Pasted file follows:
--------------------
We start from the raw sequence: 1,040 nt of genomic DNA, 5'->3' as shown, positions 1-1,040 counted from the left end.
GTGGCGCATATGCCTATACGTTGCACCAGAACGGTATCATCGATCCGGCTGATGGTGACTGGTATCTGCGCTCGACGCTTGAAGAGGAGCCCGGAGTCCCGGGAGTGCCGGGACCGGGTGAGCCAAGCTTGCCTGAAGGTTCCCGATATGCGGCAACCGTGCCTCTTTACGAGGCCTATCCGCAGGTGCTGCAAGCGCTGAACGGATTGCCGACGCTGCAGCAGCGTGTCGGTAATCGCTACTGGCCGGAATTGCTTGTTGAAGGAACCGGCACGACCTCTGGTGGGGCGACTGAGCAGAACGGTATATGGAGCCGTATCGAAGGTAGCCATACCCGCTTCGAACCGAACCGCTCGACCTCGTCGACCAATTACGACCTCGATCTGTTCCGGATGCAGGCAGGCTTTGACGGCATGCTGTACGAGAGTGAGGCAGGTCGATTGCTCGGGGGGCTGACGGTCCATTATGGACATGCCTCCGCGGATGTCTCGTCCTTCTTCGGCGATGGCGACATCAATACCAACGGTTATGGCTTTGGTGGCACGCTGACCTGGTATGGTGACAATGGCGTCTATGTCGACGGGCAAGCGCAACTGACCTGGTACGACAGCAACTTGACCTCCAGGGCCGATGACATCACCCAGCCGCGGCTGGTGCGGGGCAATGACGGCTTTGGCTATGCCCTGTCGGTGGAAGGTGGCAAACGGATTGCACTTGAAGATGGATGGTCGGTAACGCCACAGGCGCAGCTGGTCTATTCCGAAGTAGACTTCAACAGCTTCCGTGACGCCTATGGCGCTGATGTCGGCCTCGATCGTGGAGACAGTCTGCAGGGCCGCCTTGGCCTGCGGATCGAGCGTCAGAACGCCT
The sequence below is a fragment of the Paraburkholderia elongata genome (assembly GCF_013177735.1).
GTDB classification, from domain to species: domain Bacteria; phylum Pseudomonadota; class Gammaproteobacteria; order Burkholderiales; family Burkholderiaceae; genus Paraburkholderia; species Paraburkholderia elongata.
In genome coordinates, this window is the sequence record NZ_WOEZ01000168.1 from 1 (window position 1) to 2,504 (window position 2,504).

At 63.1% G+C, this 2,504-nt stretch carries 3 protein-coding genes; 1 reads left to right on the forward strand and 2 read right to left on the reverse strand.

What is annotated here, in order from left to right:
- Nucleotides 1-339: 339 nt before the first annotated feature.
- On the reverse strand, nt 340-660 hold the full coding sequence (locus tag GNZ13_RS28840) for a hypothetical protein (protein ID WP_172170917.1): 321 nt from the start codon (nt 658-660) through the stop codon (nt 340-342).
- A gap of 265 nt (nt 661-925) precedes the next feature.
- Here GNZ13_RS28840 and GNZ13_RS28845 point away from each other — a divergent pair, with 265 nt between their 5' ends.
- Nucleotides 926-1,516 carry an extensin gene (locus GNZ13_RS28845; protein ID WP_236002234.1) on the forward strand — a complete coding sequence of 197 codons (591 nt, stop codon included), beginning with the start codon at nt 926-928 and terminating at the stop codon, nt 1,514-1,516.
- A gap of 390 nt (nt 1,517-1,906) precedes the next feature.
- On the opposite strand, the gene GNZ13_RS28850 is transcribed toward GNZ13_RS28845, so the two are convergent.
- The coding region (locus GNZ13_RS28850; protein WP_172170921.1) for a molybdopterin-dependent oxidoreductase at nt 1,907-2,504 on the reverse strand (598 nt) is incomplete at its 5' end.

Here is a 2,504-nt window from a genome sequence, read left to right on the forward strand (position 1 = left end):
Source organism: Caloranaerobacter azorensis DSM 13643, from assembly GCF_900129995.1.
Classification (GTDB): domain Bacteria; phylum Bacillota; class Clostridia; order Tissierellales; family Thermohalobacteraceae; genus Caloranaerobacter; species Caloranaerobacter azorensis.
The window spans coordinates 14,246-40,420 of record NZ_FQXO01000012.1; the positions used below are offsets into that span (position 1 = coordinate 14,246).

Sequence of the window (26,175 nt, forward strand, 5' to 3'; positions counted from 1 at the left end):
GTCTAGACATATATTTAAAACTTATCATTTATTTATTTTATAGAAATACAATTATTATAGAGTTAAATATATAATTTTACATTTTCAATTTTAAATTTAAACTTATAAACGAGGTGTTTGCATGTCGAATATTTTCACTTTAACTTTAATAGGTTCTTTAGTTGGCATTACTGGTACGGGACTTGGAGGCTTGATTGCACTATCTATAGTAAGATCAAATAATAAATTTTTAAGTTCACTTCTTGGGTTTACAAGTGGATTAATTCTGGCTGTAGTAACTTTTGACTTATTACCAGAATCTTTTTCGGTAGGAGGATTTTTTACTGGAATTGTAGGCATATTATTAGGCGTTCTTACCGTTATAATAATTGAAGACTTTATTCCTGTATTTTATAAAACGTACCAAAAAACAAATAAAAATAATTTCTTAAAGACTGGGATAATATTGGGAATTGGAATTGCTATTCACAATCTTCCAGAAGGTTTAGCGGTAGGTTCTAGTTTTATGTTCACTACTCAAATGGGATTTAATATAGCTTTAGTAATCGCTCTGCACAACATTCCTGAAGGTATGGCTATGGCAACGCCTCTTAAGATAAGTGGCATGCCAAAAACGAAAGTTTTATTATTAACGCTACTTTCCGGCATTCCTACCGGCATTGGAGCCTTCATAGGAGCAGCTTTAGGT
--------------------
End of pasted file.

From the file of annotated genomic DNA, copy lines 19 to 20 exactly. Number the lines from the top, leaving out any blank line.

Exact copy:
The window spans coordinates 14,246-40,420 of record NZ_FQXO01000012.1; the positions used below are offsets into that span (position 1 = coordinate 14,246).

Sequence of the window (26,175 nt, forward strand, 5' to 3'; positions counted from 1 at the left end):